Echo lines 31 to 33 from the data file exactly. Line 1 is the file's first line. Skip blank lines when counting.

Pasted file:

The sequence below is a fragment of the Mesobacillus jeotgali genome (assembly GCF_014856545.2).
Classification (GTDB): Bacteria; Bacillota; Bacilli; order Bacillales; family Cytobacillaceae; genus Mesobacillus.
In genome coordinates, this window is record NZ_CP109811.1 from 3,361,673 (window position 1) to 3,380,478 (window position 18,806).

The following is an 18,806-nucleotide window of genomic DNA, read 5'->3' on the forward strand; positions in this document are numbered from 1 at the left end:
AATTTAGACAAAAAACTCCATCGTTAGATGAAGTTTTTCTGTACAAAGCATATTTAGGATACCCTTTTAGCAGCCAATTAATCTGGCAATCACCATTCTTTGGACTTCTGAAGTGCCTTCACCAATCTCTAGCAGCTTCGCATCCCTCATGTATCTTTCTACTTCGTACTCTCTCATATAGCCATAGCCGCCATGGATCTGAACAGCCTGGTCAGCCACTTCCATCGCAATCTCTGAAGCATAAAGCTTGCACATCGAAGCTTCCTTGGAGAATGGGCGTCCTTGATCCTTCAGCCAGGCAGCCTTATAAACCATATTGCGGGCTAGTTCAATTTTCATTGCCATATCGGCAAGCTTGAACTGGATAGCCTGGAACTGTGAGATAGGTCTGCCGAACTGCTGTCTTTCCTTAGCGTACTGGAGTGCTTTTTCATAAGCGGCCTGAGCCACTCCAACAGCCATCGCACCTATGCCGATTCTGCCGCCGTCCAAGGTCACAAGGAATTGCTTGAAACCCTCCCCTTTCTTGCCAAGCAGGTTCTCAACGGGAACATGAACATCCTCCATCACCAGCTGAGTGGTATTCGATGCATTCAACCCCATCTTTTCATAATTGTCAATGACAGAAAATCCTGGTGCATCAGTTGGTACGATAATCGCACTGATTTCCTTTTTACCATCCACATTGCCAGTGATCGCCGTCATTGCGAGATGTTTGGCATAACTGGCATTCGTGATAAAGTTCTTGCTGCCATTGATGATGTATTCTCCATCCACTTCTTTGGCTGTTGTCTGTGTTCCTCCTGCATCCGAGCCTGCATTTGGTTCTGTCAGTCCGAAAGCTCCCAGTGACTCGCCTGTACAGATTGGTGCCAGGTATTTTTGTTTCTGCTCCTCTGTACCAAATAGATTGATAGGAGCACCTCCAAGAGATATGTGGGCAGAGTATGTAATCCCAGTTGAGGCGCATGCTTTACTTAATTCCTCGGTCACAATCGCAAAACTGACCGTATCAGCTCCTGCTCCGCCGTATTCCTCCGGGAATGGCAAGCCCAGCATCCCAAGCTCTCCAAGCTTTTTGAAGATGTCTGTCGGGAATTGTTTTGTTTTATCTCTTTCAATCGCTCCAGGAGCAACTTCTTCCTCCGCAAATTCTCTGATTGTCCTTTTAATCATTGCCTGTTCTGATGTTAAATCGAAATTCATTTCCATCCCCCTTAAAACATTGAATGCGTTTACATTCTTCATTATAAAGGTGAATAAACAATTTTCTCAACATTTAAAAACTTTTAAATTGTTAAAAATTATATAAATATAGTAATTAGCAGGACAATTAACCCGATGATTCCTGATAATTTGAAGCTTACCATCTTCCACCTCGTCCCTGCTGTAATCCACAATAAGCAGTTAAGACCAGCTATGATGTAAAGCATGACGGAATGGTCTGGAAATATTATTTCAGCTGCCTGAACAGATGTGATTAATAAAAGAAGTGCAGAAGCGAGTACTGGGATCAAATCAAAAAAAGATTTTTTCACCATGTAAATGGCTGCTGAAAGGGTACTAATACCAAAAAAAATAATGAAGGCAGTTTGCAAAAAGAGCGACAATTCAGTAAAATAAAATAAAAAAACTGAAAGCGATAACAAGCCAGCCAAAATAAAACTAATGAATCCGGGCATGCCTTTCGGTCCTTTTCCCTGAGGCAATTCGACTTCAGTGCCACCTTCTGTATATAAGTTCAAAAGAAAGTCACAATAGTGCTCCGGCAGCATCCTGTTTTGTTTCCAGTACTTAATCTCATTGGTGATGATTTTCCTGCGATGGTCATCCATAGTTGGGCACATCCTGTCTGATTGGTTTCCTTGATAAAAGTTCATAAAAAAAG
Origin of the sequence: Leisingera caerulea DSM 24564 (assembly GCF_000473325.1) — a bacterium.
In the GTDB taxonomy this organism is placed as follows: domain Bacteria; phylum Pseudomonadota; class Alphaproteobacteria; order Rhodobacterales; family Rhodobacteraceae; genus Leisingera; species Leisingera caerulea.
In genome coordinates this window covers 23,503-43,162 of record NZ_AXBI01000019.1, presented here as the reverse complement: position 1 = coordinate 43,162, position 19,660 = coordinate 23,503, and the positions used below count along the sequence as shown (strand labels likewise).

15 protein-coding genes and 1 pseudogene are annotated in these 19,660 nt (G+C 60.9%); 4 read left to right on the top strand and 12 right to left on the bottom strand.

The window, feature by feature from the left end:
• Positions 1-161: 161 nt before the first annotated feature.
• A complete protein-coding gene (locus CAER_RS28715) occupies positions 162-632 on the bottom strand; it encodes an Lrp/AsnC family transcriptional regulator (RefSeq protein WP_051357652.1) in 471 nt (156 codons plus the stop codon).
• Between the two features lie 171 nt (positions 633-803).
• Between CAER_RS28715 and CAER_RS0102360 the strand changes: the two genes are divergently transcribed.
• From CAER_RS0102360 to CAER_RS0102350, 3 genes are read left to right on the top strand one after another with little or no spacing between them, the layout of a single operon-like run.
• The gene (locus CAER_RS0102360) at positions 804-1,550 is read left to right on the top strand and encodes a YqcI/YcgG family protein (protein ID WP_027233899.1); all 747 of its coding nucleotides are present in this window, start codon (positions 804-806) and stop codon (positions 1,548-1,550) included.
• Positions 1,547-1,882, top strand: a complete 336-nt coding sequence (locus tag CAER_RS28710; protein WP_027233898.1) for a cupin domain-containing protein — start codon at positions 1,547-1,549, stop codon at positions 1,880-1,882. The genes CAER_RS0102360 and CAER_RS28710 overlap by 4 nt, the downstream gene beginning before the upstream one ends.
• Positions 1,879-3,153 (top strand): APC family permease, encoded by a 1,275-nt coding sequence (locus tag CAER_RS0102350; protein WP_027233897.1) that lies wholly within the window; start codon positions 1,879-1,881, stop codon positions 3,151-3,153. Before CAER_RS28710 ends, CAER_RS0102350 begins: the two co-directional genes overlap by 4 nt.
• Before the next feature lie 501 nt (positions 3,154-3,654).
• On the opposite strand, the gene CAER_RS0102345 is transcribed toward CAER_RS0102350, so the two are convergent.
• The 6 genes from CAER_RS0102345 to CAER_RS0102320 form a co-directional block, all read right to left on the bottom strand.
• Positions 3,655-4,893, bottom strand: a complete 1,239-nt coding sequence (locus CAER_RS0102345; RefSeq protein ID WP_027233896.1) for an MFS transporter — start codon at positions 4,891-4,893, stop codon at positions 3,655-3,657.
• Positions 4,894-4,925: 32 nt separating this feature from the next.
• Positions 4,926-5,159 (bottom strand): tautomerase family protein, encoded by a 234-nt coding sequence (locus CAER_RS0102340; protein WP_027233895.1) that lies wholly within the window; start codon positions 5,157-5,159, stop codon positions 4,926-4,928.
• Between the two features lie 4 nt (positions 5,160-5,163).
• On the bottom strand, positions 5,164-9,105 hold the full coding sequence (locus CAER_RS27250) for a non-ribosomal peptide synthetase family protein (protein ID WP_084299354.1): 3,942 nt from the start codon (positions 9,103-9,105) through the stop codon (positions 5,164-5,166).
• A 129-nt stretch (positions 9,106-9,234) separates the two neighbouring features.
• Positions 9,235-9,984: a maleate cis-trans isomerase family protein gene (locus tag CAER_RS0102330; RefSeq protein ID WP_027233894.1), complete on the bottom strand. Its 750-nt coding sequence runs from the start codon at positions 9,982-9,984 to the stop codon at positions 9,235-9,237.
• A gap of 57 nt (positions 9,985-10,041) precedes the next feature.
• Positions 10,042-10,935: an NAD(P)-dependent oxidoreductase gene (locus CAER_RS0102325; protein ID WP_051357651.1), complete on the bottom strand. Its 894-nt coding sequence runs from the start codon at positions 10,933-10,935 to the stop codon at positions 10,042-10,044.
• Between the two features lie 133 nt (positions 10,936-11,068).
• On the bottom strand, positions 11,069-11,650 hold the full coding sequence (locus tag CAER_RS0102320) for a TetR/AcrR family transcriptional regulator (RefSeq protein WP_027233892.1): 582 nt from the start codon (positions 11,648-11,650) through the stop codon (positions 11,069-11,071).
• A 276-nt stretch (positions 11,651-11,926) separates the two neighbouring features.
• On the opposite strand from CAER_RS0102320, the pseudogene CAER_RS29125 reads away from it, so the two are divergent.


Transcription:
• Between the two features lie 133 nt (positions 10,936-11,068).
• On the bottom strand, positions 11,069-11,650 hold the full coding sequence (locus tag CAER_RS0102320) for a TetR/AcrR family transcriptional regulator (RefSeq protein WP_027233892.1): 582 nt from the start codon (positions 11,648-11,650) through the stop codon (positions 11,069-11,071).
• A 276-nt stretch (positions 11,651-11,926) separates the two neighbouring features.